EDITORIAL: Wine boycott a case of sour grapes

You would think Alberta’s Premier Rachel Notley would know better.

The ban on B.C. wine — and encouragement for Albertan businesses and individuals to boycott — might earn Notley political points, but it’s unlikely to change the B.C. government into ardent supporters of the Kinder Morgan pipeline.

Boycotts against commercial interests are sometimes effective, but rarely so when used in an attempt to force political change. And when it’s one government using boycotts (or sanctions) against another, the result usually leaves something to be desired.

Just look at how effective sanctions against North Korea have been.

The people that end up getting hurt in these cases aren’t those with decision-making power, but those at the grassroots level with little influence except around election time.

Which makes Notley’s attempt to use wine sales as a bargaining chip about as meaningful as a playground taunt of “if you’re not going to play by my rules, I am going to take my ball and go home.”

Notley’s boycott may be many things, including an attempt to get the feds more involved, but like that child, it’s also lashing out. And it’s at the wrong people. Alberta and B.C. may be separate provinces, but we all share the same country.

The only sure result of an inter-provincial boycott is harm to other Canadians — not something any province should be engaging in.

The issue of the Kinder Morgan is a complicated one. Canada may be a country of many peoples and many nations, but we are one country.

The only way to come to a solution on Kinder Morgan is through negotiation that respects and includes all perspectives: individuals, First Nations, local, provincial and federal governments.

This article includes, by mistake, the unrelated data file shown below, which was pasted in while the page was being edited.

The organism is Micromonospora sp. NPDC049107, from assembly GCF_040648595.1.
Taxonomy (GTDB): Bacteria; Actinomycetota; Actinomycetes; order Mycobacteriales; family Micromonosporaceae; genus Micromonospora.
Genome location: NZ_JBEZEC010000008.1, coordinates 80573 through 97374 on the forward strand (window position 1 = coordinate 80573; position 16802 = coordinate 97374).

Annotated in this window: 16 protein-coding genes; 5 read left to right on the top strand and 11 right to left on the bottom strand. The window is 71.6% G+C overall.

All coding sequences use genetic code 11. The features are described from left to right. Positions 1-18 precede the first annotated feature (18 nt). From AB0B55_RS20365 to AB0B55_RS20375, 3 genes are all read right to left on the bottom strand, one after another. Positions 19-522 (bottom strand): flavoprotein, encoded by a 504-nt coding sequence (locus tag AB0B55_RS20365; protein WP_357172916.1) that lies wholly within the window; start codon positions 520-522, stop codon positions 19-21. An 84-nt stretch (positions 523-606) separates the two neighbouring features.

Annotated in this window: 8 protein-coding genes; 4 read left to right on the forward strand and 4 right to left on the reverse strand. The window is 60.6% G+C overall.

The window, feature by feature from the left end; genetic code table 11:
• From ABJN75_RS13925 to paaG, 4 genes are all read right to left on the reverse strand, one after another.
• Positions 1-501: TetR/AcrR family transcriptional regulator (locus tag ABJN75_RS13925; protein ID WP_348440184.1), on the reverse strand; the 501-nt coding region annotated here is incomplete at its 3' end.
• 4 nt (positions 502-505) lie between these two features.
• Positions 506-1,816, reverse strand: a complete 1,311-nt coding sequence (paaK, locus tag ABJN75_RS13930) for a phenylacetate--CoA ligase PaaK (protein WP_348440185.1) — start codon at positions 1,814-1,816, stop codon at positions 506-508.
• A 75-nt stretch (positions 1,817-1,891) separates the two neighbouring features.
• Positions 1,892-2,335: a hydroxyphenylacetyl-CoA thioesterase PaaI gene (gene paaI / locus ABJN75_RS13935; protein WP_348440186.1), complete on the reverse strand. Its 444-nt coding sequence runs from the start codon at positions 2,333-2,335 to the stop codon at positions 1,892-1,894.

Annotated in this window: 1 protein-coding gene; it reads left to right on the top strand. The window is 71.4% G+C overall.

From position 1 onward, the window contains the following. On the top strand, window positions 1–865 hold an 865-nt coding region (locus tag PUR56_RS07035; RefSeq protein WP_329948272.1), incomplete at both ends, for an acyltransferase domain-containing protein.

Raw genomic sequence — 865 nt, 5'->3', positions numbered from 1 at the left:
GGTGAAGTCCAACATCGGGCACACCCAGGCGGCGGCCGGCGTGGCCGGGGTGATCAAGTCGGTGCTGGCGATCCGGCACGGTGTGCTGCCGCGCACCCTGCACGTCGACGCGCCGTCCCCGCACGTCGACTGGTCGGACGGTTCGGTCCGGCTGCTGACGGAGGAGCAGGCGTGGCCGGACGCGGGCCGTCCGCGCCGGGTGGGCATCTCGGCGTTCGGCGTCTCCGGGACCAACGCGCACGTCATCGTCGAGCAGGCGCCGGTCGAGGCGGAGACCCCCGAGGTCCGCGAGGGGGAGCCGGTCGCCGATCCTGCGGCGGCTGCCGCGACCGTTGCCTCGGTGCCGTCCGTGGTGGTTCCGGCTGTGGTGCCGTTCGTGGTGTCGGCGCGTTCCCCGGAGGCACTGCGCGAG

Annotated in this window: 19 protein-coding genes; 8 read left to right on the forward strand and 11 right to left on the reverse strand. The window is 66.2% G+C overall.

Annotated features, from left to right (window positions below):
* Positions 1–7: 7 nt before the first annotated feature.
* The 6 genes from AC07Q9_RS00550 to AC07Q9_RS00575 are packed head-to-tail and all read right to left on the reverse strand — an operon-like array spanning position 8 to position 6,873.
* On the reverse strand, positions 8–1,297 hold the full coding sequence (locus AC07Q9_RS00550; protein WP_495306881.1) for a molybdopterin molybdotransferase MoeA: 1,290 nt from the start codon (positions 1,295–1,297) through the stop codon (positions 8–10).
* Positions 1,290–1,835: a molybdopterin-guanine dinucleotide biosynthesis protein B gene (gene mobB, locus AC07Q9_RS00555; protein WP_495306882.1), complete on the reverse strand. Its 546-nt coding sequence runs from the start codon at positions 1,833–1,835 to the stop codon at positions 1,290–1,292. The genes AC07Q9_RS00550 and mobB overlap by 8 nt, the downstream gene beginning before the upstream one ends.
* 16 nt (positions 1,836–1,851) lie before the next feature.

In a way, the boycott threat is a compliment to our wine industry; saying wine is as valuable to our economy as oil is to Alberta’s, puts it right up there with electricity and lumber.

Black Press

Just Posted

BC Housing now involved in Parksville supportive housing project lawsuit

Agency listed as a defendant alongside city over 222 Corfield rezoning

Electoral reform ballot returns so far show higher Parksville-Qualicum engagement

Region among top four in percentage of ballots turned in

A cuddle and a coffee: Six Island towns named among Canada’s most cozy

Sidney, Campbell River, Courtenay, Parksville, Tofino and Ucluelet crack Expedia’s top 40

Thieves keep Oceanside RCMP busy

Thefts from vehicles, businesses, mailboxes revealed in latest crime report

VIDEO: Qualicum Beach fire department gathers food, toy donations

Six fire departments took part in the annual food drive this weekend

Price makes 36 saves as Habs edge Canucks 3-2

Late goal lifts Montreal past Vancouver

BC Minister of Agriculture loses stepson to accidental overdose

Lana Popham announces death of her 23-year-old stepson, Dan Sealey

Doctor’s note shouldn’t be required to prove you’re sick: poll

70% of Canadians oppose allowing employers to make you get a sick note

‘Toxic’ chosen as the Word of the Year by Oxford Dictionaries

Other top contenders for 2018 include ‘gaslighting’ and ‘techlash’

RCMP bust illegal B.C. cannabis lab

Marijuana may be legal but altering it using chemicals violates the Cannabis Act

Canadian military’s template for perfect recruits outdated: Vance

Gen. Jonathan Vance, the chief of defence staff says that the military has to change because the very nature of warfare is changing, particularly when it comes to cyber-warfare

Canada defeats Germany 29-10 in repechage, moves step closer to Rugby World Cup

Hong Kong needs a bonus-point win over Canada — scoring four or more tries — while denying the Canadians a bonus point

Avalanche Canada in desperate need of funding

The organization provides avalanche forecasting for an area larger than the United Kingdom

Most Read